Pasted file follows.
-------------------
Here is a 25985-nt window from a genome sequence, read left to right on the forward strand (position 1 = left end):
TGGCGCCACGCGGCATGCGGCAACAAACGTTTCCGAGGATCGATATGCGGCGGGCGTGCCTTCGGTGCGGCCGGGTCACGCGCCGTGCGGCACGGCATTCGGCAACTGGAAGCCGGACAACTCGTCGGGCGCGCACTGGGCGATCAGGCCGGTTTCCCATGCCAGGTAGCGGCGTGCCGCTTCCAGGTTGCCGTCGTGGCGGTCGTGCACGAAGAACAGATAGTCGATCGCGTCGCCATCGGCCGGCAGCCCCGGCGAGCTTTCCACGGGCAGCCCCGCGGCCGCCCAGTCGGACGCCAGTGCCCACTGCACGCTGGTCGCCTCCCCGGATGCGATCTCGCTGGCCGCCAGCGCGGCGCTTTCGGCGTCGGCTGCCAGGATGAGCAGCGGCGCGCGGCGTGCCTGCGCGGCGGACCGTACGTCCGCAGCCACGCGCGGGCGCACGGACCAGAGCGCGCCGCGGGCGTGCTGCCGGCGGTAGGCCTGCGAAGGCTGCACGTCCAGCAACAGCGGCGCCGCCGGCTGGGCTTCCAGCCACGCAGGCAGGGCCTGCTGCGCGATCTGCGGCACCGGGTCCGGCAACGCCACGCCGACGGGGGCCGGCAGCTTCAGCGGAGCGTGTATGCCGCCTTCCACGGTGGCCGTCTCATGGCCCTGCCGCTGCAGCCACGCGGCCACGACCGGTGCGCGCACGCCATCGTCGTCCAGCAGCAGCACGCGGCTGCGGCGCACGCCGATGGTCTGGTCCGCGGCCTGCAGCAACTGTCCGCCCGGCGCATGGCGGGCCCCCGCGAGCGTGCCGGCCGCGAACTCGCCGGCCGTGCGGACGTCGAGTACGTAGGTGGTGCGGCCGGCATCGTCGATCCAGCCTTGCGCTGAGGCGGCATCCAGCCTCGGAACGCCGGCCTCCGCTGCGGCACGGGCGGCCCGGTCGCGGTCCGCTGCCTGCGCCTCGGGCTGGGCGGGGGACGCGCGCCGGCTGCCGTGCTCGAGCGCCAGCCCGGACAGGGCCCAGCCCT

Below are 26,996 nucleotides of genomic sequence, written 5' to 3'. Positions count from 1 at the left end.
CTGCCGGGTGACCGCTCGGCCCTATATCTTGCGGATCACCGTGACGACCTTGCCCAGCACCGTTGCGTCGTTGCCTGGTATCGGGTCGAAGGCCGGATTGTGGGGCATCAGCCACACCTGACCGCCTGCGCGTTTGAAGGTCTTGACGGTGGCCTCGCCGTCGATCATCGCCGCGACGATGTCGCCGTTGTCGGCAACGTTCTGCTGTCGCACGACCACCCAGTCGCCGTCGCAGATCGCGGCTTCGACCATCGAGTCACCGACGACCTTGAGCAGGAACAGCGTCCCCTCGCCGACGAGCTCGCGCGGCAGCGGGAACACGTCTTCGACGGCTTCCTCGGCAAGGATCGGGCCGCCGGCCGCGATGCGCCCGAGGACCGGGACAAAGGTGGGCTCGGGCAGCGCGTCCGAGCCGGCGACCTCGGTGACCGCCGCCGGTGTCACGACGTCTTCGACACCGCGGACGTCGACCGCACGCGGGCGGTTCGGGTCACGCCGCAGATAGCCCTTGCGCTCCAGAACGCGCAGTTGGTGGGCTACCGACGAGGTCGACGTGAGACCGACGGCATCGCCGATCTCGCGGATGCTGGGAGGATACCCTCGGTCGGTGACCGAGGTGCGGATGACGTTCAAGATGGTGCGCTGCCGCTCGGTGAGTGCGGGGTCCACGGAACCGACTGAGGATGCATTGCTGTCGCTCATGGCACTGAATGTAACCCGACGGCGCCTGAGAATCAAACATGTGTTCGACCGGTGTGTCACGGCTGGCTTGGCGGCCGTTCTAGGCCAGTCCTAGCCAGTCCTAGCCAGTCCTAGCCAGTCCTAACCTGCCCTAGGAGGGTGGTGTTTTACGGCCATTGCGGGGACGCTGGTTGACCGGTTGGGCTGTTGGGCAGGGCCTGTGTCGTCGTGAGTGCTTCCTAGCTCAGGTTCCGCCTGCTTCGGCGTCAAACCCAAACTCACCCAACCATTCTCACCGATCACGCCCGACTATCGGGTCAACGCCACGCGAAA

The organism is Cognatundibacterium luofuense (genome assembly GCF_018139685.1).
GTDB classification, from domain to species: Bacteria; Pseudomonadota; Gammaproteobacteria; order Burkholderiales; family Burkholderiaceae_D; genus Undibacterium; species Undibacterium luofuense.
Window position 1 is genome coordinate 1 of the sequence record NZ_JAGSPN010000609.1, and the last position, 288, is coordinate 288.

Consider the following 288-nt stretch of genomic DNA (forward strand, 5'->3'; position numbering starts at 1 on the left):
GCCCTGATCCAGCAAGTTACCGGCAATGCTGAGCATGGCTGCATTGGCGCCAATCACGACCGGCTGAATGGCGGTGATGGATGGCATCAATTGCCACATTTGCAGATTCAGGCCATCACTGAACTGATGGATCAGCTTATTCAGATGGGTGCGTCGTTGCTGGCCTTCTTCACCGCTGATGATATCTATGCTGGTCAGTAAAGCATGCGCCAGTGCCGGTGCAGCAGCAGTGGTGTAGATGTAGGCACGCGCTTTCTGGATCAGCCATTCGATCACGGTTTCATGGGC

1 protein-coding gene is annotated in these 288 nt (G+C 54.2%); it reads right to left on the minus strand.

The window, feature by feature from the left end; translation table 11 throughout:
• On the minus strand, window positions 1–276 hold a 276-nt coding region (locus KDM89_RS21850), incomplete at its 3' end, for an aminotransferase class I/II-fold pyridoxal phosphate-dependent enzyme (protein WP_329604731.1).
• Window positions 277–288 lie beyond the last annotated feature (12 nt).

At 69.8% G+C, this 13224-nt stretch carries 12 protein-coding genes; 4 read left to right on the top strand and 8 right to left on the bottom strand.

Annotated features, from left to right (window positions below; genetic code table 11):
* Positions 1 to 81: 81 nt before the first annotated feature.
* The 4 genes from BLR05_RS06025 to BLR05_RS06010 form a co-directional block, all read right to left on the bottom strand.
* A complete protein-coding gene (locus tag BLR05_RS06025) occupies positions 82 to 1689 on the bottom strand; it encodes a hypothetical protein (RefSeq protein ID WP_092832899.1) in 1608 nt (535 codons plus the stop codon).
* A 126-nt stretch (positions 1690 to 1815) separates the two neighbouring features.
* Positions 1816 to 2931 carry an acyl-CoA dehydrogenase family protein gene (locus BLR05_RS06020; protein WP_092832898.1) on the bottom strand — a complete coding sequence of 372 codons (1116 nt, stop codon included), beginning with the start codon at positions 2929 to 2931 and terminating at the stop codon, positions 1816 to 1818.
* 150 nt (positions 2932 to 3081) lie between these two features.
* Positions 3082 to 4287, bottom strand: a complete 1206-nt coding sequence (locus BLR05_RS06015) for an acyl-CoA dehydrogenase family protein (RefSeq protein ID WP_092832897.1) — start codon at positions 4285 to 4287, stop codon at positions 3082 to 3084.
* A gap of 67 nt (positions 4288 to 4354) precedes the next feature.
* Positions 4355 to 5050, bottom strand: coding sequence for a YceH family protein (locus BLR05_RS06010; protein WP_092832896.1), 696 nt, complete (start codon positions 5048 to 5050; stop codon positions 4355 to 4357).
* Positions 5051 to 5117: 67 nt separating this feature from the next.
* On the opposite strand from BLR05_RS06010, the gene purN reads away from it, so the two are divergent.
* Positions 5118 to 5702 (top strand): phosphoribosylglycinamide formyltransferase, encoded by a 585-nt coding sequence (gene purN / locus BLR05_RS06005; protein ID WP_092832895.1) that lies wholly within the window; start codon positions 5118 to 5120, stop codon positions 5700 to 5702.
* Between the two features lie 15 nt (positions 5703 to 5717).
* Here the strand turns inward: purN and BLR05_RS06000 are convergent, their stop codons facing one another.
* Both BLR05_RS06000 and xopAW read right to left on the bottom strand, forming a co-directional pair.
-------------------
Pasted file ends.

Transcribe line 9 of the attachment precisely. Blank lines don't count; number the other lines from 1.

GCCCTGATCCAGCAAGTTACCGGCAATGCTGAGCATGGCTGCATTGGCGCCAATCACGACCGGCTGAATGGCGGTGATGGATGGCATCAATTGCCACATTTGCAGATTCAGGCCATCACTGAACTGATGGATCAGCTTATTCAGATGGGTGCGTCGTTGCTGGCCTTCTTCACCGCTGATGATATCTATGCTGGTCAGTAAAGCATGCGCCAGTGCCGGTGCAGCAGCAGTGGTGTAGATGTAGGCACGCGCTTTCTGGATCAGCCATTCGATCACGGTTTCATGGGC